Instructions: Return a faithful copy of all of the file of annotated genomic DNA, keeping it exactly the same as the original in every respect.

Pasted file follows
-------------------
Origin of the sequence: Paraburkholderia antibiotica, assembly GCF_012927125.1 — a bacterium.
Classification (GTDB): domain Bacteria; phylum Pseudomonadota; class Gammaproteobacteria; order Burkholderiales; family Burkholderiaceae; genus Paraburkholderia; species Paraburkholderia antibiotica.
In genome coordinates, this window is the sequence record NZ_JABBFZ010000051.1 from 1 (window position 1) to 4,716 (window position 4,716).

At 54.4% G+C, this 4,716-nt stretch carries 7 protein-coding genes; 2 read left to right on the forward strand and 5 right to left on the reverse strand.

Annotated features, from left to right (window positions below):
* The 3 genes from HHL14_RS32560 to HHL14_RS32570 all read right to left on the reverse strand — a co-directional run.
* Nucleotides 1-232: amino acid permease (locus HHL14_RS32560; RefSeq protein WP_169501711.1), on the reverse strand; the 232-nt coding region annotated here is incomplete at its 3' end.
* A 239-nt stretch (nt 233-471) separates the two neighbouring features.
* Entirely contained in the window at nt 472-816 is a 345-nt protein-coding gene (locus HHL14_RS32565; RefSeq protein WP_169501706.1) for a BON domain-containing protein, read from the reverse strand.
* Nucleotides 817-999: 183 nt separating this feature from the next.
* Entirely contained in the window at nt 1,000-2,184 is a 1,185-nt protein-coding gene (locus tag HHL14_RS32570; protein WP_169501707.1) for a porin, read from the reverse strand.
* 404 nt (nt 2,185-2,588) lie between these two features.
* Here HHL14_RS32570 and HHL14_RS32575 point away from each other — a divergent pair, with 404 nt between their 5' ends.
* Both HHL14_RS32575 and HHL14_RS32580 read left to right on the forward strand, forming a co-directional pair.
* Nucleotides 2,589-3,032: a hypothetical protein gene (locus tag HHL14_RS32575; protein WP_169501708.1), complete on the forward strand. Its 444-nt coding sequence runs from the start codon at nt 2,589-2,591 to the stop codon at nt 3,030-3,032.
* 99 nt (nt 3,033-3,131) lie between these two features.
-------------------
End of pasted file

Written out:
Origin of the sequence: Paraburkholderia antibiotica, assembly GCF_012927125.1 — a bacterium.
Classification (GTDB): domain Bacteria; phylum Pseudomonadota; class Gammaproteobacteria; order Burkholderiales; family Burkholderiaceae; genus Paraburkholderia; species Paraburkholderia antibiotica.
In genome coordinates, this window is the sequence record NZ_JABBFZ010000051.1 from 1 (window position 1) to 4,716 (window position 4,716).

At 54.4% G+C, this 4,716-nt stretch carries 7 protein-coding genes; 2 read left to right on the forward strand and 5 right to left on the reverse strand.

Annotated features, from left to right (window positions below):
* The 3 genes from HHL14_RS32560 to HHL14_RS32570 all read right to left on the reverse strand — a co-directional run.
* Nucleotides 1-232: amino acid permease (locus HHL14_RS32560; RefSeq protein WP_169501711.1), on the reverse strand; the 232-nt coding region annotated here is incomplete at its 3' end.
* A 239-nt stretch (nt 233-471) separates the two neighbouring features.
* Entirely contained in the window at nt 472-816 is a 345-nt protein-coding gene (locus HHL14_RS32565; RefSeq protein WP_169501706.1) for a BON domain-containing protein, read from the reverse strand.
* Nucleotides 817-999: 183 nt separating this feature from the next.
* Entirely contained in the window at nt 1,000-2,184 is a 1,185-nt protein-coding gene (locus tag HHL14_RS32570; protein WP_169501707.1) for a porin, read from the reverse strand.
* 404 nt (nt 2,185-2,588) lie between these two features.
* Here HHL14_RS32570 and HHL14_RS32575 point away from each other — a divergent pair, with 404 nt between their 5' ends.
* Both HHL14_RS32575 and HHL14_RS32580 read left to right on the forward strand, forming a co-directional pair.
* Nucleotides 2,589-3,032: a hypothetical protein gene (locus tag HHL14_RS32575; protein WP_169501708.1), complete on the forward strand. Its 444-nt coding sequence runs from the start codon at nt 2,589-2,591 to the stop codon at nt 3,030-3,032.
* 99 nt (nt 3,033-3,131) lie between these two features.